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You’ll never guess why click bait headers drive me crazy – this is epic!

I’m all for a good story. Don’t get me wrong – I’m probably the first to click on things like “epic cats fails you won’t believe happened” or “17 things all 30 year olds are getting wrong”, but 99% of the time I’m left feeling incredibly disappointed after I’ve read it…

Click bait headers tend to be used by platforms that want to generate lots of traffic (and ad revenue) fast – so in theory, once you’ve clicked on the heading, the content below it has essentially already served its purpose.

But what does this mean for the content itself? If the main objective of the platform is to get a ‘click’, then surely the content suffers due to the objective being achieved before the content has even been read.

This is the opposite of what content marketing should be.

Content marketing should concern itself with what the readers do once they’ve engaged with the content – therefore achieving the objective after the content has been consumed.

I like to distinguish this difference as ‘top of page’ and ‘bottom of page’ objectives.

The objectives of content marketing are to achieve a long-term relationship with a potential customer, to build brand awareness and sentiment and to ultimately make sales due to increased engagement and trust – which you do not do by placing emphasis on the click alone.

What click bait content does to the wider digital landscape is also an issue.

Since click bait tends to work very well, more and more businesses feel compelled to drive people to their site using sensationalised headlines. The argument is that if readers are rewarded with good content then there’s no problem and we should all just get on with it.

The issue though is that ‘top of page objectives’ place far less emphasis on the actual content, which results in quality standards dropping.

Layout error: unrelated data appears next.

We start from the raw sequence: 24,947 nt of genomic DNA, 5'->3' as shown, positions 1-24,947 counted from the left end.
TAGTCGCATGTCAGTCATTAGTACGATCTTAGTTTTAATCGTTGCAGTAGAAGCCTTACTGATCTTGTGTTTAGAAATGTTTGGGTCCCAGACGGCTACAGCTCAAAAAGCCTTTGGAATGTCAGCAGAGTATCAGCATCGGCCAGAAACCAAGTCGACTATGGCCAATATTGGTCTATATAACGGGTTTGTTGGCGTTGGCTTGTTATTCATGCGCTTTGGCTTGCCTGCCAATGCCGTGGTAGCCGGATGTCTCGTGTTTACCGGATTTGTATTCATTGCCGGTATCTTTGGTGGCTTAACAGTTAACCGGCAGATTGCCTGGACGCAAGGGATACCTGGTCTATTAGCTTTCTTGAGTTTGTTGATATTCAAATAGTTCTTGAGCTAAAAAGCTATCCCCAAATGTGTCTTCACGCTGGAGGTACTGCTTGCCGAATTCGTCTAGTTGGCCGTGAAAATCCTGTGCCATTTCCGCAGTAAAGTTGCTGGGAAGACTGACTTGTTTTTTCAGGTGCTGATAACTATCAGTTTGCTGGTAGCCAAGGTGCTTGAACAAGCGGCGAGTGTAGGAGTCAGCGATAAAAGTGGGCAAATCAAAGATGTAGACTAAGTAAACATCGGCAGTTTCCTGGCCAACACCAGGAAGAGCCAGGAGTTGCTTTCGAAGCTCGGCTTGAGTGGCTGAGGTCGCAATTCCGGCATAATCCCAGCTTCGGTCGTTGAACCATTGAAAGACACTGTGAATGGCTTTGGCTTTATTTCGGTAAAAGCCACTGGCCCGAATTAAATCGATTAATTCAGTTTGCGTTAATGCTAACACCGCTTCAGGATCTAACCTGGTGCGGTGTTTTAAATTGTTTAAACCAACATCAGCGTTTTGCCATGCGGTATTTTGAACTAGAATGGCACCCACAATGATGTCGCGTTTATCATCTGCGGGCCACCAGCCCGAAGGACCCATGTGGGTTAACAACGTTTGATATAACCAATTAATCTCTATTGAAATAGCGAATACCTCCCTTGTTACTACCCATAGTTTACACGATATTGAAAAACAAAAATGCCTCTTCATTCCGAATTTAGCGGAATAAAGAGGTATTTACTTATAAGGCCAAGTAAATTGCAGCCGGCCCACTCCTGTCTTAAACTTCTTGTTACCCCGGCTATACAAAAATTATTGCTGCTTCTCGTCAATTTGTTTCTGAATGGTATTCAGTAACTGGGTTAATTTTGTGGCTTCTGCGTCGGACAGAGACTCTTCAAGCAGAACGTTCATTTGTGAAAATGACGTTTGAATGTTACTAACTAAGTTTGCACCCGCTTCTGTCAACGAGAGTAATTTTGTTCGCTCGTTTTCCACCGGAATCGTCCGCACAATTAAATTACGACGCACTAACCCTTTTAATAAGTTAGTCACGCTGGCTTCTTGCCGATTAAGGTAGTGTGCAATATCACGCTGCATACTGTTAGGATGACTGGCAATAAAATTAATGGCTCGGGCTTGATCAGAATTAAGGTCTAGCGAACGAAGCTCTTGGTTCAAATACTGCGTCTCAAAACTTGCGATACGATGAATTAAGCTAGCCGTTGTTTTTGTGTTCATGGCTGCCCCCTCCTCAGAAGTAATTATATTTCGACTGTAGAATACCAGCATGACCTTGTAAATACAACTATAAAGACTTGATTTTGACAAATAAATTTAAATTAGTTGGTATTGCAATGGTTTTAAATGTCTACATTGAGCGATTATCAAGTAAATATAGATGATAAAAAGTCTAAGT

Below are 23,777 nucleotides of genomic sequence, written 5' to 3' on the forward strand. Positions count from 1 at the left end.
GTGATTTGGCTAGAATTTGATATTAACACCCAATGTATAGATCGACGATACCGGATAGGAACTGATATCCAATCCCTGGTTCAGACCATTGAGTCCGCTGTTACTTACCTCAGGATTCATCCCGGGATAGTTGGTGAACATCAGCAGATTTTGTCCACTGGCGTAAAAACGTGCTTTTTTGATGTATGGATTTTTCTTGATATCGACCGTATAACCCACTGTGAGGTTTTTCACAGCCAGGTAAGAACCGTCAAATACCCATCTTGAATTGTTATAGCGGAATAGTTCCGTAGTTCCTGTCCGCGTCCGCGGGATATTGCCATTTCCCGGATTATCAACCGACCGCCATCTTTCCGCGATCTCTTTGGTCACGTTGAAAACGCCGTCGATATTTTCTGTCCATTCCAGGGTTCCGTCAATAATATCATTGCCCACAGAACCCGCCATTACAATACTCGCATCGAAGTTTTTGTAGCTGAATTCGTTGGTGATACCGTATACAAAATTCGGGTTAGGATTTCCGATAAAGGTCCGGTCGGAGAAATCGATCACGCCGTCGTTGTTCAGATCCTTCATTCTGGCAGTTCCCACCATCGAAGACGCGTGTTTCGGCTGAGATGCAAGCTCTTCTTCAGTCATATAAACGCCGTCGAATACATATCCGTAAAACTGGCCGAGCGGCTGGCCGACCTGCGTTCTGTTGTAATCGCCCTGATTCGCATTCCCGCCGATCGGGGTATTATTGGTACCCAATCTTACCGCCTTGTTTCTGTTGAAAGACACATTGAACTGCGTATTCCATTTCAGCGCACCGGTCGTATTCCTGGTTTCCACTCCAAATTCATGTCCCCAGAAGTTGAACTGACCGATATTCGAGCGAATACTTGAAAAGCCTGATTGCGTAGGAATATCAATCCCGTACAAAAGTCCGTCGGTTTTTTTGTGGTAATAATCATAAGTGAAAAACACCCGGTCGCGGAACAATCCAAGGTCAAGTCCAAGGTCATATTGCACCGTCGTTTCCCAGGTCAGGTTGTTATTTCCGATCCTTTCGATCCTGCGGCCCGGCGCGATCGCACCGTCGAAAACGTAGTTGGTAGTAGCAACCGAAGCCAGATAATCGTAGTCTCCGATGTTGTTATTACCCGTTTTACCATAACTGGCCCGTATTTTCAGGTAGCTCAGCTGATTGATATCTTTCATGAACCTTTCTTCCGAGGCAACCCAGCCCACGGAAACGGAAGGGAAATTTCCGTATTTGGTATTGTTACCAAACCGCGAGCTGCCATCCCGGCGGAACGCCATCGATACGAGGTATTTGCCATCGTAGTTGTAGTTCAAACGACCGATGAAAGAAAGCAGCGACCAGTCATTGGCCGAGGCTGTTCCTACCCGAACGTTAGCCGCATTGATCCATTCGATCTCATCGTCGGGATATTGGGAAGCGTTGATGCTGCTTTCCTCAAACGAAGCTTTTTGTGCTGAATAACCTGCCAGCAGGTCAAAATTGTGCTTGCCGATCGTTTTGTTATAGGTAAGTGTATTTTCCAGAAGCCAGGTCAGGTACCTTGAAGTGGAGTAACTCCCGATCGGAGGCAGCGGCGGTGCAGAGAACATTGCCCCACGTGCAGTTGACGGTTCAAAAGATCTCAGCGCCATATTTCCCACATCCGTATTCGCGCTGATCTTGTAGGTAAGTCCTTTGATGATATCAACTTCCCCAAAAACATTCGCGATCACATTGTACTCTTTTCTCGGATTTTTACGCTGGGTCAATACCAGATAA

It’s also becoming increasingly competitive for brands to get the attention they crave, which creates even more click bait content as a result. This makes it harder for the readers to distinguish between the good content and the bad and generally creates a lot of browsing frustration.

On top of this, it just feels a little patronising, right?

I mean, imagine if our most-loved movies had click bait headers…

The Great Gatsby:

You’ll never believe what this millionaire did to win her back!

The Titanic:

Epic sailing fail they never saw coming…

Jaws:

Five unbelievable reasons they needed a bigger boat

Good Will Hunting:

We can’t believe what this genius janitor did!

I would like to see one of two things happen:

  • Either click bait headers live up to what they promise and put more effort into the quality of the content or,
  • The industry as a whole focuses on creativity and transparency over clickability and sensationalism and stops feeling pressurised to go down this path.

After all, good content will rise to the surface – it will get shared and gain traction. It does not need to be demeaned with a spammy looking header.

If this doesn’t happen, then surely it’s just a matter of time before Google releases a new anti-click-bait algorithm… surely…

What are your thoughts on click bait?

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